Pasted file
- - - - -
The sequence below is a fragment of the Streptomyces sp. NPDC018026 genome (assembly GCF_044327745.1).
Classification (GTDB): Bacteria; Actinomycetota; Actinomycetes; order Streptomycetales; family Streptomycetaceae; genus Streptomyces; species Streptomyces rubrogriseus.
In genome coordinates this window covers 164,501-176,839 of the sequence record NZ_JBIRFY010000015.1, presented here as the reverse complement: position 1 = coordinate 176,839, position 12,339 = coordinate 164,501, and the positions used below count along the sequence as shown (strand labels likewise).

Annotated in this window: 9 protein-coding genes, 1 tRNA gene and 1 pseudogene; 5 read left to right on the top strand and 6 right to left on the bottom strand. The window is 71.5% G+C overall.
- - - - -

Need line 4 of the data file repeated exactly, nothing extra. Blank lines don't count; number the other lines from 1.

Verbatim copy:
Annotated in this window: 9 protein-coding genes, 1 tRNA gene and 1 pseudogene; 5 read left to right on the top strand and 6 right to left on the bottom strand. The window is 71.5% G+C overall.